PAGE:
Timeline: North Korea’s space launch program and long-range missile projects

May 29, 2024 - 4:41 PM
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still photograph shows what appears to be North Korea's new Chollima-1 rocket being launched in Cholsan County, North Korea, May 31, 2023 in this image released by North Korea's Korean Central News Agency and taken from video. (KCNA via Reuters)

 North Korea said its attempt to launch a new military reconnaissance satellite ended in failure on Monday when a newly developed rocket engine exploded in flight.

READ: North Korea plans to launch satellite between May 27 and June 4, Japan Coast Guard says

Pyongyang successfully placed its first spy satellite in orbit in November, after two failed attempts last year. The U.S. and its allies say the launches violate U.N. Security Council resolutions banning the nuclear-armed North’s use of ballistic missile technology.

The following is a timeline of North Korea’s space program, satellite launches and development of rocket technology.

Aug. 31, 1998: North Korea begins its space program by launching a Kwangmyongsong-1 satellite on a Paektusan rocket from the Tonghae Satellite Launching Ground. Pyongyang declares it a success, but U.S. officials say it broke up over the Pacific Ocean.

April 5, 2009: Then-leader Kim Jong Il oversees the launch of the Kwangmyongsong-2 satellite from the Tonghae complex, but it again fails and crashes in the ocean. State media suggest 14 North Korean soldiers were killed during the launch.

April 13, 2012: The Kwangmyongsong-3 satellite is launched from the newly completed Sohae Satellite Launching Station in the western region. Foreign media are invited to observe the launch, which once again is unsuccessful.

Dec. 12, 2012: North Korea successfully launches a second version of the Kwangmyongsong-3, putting an object in orbit. While the North claims it to be an observation satellite, it is not believed to carry a functioning transmission system.

April 2013: North Korea establishes the National Aerospace Development Administration (NADA) which purports to pursue space exploration for peaceful purposes.

Feb. 7, 2016: North Korea launches a satellite. The United States calls it a disguised test of an engine powerful enough to launch an intercontinental ballistic missile (ICBM). International observers say the satellite appears to be under control, but there is debate over whether it sent any transmissions.

Aug. 24, 2016: Hyon Kwang Il, director of scientific research at NADA, says “our aerospace scientists will conquer space and definitely plant the flag of North Korea on the moon”.

June 23, 2016: North Korea says it successfully tested an intermediate range ballistic missile (IRBM), with a range of 2,000 to 3,400 miles (3,200-5,400 km).

July 4, 2017: North Korea tests an ICBM for the first time, which it says has the potential to reach the continental United States. The missile, Hwasong-14, is tested again three weeks later.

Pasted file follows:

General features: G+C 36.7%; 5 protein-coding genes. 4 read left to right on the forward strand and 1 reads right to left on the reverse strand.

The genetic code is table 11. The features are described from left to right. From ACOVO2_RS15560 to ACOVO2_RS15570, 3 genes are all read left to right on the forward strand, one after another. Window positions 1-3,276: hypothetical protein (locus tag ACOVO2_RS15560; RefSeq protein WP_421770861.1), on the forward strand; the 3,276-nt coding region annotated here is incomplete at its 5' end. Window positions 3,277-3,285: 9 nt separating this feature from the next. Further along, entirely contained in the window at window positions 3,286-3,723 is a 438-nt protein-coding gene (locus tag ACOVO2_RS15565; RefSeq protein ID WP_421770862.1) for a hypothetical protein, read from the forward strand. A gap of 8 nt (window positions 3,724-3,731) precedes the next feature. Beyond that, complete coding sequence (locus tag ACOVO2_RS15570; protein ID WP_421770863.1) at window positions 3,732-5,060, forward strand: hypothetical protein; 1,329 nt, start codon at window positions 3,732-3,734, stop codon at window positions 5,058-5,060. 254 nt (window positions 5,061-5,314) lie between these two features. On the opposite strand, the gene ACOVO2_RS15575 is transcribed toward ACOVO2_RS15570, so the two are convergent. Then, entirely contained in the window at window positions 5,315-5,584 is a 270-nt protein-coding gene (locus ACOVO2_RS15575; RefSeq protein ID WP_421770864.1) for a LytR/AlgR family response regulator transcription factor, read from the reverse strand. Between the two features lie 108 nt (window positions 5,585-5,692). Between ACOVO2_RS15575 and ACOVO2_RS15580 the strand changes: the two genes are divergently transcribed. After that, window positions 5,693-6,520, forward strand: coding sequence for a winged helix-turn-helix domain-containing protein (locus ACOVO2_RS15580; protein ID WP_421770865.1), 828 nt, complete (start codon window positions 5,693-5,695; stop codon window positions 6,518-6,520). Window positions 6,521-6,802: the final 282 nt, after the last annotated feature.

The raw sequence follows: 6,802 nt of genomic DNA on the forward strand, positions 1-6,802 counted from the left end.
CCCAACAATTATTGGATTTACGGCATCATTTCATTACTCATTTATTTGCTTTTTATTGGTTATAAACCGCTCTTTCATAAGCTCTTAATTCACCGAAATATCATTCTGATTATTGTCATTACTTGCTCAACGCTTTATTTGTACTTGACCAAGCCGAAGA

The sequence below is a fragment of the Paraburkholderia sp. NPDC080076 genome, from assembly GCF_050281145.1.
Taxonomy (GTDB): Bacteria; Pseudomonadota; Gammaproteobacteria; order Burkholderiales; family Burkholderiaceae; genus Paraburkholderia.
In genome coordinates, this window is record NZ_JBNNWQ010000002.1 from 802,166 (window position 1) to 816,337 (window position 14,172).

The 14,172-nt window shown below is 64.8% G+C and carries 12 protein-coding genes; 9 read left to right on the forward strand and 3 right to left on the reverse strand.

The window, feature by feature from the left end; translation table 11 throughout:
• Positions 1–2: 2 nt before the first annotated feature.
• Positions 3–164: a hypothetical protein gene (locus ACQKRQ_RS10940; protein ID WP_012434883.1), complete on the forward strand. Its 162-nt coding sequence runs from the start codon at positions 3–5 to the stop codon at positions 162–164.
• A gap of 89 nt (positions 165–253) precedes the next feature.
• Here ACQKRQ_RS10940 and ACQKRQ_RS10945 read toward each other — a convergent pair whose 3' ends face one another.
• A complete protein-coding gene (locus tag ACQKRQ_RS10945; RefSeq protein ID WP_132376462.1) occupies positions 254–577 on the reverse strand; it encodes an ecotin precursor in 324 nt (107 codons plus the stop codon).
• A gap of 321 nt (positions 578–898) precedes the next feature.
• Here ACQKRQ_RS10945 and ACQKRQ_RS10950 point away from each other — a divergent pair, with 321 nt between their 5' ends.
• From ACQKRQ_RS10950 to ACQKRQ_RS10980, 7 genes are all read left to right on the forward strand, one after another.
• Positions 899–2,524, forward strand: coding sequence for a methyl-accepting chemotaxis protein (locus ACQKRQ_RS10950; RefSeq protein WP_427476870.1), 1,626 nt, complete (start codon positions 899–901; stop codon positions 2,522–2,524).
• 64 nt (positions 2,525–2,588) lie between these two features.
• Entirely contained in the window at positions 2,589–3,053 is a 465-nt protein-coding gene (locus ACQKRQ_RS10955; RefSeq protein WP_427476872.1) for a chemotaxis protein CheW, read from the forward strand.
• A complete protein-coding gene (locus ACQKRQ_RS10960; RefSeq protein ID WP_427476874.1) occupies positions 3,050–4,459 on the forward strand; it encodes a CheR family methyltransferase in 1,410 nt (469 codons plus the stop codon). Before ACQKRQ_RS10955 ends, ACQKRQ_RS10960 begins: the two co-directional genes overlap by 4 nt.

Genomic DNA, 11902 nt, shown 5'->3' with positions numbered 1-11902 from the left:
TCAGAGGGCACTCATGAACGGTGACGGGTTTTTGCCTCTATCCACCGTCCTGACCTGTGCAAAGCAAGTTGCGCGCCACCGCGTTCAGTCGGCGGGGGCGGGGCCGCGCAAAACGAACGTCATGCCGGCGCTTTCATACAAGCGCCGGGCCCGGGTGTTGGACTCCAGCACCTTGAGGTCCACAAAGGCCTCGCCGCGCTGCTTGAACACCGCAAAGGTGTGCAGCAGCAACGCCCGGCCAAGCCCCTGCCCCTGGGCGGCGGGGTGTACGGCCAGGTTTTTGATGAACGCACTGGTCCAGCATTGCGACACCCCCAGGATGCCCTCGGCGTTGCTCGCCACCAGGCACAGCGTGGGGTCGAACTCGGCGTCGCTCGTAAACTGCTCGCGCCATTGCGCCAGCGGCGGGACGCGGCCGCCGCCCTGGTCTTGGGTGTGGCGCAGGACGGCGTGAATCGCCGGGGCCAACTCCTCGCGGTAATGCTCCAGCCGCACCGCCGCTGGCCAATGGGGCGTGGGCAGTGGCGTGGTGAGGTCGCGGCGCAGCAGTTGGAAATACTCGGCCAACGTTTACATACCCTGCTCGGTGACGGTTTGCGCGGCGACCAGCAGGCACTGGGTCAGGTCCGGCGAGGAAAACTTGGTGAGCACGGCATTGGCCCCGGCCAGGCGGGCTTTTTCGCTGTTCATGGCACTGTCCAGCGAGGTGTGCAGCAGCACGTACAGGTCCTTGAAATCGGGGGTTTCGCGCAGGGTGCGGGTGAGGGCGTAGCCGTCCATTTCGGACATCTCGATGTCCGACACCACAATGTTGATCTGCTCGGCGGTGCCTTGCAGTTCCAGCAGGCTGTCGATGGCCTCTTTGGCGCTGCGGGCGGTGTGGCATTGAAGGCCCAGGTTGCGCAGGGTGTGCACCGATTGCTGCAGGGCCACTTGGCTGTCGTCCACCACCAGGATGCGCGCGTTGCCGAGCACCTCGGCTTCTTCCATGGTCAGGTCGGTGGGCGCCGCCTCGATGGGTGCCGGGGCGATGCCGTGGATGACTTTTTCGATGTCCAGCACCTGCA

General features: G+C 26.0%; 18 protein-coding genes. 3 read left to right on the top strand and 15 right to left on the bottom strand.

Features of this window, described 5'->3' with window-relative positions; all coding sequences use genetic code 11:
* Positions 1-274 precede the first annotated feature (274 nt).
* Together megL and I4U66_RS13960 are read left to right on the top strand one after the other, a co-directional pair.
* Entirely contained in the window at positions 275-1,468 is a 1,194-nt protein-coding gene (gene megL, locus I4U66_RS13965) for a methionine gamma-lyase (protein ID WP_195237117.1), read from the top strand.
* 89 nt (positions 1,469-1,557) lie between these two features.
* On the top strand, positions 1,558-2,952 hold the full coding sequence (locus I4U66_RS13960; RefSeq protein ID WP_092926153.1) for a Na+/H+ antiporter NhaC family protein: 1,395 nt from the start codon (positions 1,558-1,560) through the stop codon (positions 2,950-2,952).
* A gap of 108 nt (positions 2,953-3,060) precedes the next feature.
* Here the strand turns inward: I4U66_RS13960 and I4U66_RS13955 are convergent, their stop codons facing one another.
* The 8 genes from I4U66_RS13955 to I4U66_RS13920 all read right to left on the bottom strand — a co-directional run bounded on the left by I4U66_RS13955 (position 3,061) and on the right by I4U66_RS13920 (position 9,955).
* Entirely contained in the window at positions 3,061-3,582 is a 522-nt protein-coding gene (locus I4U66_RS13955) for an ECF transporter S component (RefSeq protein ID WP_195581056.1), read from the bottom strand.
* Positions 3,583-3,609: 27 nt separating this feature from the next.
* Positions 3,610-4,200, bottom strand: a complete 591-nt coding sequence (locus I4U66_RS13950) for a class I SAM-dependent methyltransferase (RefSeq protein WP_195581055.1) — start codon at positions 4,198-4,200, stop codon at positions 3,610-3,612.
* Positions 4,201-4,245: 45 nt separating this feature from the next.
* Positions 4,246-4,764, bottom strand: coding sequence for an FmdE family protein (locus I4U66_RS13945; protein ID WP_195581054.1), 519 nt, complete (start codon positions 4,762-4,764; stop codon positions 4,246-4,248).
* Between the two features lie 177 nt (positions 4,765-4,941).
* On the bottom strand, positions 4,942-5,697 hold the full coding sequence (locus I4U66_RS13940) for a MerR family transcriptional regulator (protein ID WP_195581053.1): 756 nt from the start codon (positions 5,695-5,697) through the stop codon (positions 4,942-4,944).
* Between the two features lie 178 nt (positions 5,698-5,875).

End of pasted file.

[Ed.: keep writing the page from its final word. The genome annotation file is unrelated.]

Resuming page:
Jan. 13, 2021: During a party congress, Kim Jong Un reveals a wish list that includes developing military reconnaissance satellites.

Dec. 19, 2022: North Korea says it has conducted a “final phase” test for the development of a spy satellite.

March 16, 2023: North Korea test-launches the Hwasong-17 ICBM, its biggest missile, which some analysts believe incorporates technology for space launch vehicles.

May 31, 2023: North Korea attempts to launch a reconnaissance satellite, but the rocket plunges into the sea.

July 5, 2023: South Korea’s military says it retrieved the wreckage of the spy satellite, and found it had no meaningful military use as a reconnaissance platform.

Aug. 24, 2023: North Korea makes a second attempt to put a spy satellite in orbit, but it fails when the rocket booster experiences a problem. North Korea’s spy agency says it was not a major issue and vows to try again in October.

Sept. 13, 2023: President Vladimir Putin says Moscow will help North Korea build satellites during a tour he gives to Kim Jong Un of Russia’s space station in eastern Russia. Neither leader elaborates.

Nov. 21, 2023: North Korea notifies Japan of its plan to launch a satellite between Nov. 22 and Dec. 1.

Nov. 21, 2023: North Korea launches a rocket and says it successfully put a reconnaissance satellite in orbit.

Nov. 28, 2023: North Korean state media says Kim Jong Un reviews spy satellite photos of the White House, Pentagon and U.S. aircraft carriers. Analysts say while it is feasible for a medium-resolution camera to get such images, many more satellites would be needed to be useful in a conflict.

Dec. 31, 2023: North Korea vows to launch three new spy satellites in 2024.

Jan. 15, 2024: North Korea says it tested a new solid-fuel hypersonic missile amid an intensifying race for the next generation of long-range rockets that are difficult to detect and intercept.

May 26, 2024: North Korea notifies Japan of a plan to launch a satellite between May 27 and June 4.

May 27, 2024: North Korea says its launch of a new satellite carrier rocket fails when it exploded during the flight of the first stage. An initial analysis suggested that the cause was a newly developed liquid fuel rocket motor, state media reports.

—Reporting by Jack Kim, Josh Smith and Ed Davies, Editing by Gerry Doyle